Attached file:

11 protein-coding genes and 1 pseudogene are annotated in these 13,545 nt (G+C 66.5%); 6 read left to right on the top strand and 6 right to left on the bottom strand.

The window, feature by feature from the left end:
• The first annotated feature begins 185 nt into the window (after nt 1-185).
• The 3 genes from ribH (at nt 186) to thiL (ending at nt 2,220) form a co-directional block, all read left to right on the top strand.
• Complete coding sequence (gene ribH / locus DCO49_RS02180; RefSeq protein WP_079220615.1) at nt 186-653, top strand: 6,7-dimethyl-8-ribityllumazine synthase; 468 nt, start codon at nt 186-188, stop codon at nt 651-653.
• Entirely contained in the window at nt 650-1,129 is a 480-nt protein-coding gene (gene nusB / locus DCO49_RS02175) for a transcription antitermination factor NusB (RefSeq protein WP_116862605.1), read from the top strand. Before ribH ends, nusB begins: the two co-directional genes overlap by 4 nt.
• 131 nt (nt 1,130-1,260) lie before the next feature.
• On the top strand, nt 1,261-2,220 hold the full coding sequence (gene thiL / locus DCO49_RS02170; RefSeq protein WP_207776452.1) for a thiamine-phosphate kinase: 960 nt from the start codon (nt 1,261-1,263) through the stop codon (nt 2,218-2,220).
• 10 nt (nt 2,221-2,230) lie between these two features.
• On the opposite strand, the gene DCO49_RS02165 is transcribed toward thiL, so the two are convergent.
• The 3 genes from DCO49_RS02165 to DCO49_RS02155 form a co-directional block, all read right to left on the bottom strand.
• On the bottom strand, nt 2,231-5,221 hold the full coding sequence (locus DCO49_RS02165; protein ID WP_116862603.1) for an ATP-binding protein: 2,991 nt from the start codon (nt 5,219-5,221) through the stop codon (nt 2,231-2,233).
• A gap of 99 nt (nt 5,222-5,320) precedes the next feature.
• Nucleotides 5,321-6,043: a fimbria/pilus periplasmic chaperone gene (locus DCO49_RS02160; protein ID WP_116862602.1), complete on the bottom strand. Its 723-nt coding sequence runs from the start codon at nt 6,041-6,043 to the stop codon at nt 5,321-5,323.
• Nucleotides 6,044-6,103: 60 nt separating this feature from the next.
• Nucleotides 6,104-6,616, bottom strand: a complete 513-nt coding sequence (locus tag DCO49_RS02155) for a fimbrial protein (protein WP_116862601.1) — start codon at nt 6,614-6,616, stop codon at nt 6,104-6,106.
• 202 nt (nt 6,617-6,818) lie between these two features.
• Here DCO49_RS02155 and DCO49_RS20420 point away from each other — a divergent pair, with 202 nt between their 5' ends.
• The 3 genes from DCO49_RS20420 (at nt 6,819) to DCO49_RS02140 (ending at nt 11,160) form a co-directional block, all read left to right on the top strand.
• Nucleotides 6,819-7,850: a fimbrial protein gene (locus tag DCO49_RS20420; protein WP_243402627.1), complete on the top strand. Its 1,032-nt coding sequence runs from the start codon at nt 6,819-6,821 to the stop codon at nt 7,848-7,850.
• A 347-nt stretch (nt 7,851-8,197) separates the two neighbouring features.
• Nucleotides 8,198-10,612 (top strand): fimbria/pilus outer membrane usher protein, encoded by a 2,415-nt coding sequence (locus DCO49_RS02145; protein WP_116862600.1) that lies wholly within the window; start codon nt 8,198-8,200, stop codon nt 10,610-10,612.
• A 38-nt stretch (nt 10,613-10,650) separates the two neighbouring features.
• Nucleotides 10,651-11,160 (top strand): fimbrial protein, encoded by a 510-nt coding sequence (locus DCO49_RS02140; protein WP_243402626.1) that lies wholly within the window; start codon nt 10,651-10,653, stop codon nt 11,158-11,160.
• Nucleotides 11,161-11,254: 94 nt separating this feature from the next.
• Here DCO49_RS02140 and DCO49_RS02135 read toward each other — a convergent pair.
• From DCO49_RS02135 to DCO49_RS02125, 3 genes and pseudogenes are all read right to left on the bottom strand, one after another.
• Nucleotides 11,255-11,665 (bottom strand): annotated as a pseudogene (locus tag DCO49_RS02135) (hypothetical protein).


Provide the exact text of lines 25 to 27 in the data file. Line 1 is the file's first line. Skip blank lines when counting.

• Nucleotides 11,161-11,254: 94 nt separating this feature from the next.
• Here DCO49_RS02140 and DCO49_RS02135 read toward each other — a convergent pair.
• From DCO49_RS02135 to DCO49_RS02125, 3 genes and pseudogenes are all read right to left on the bottom strand, one after another.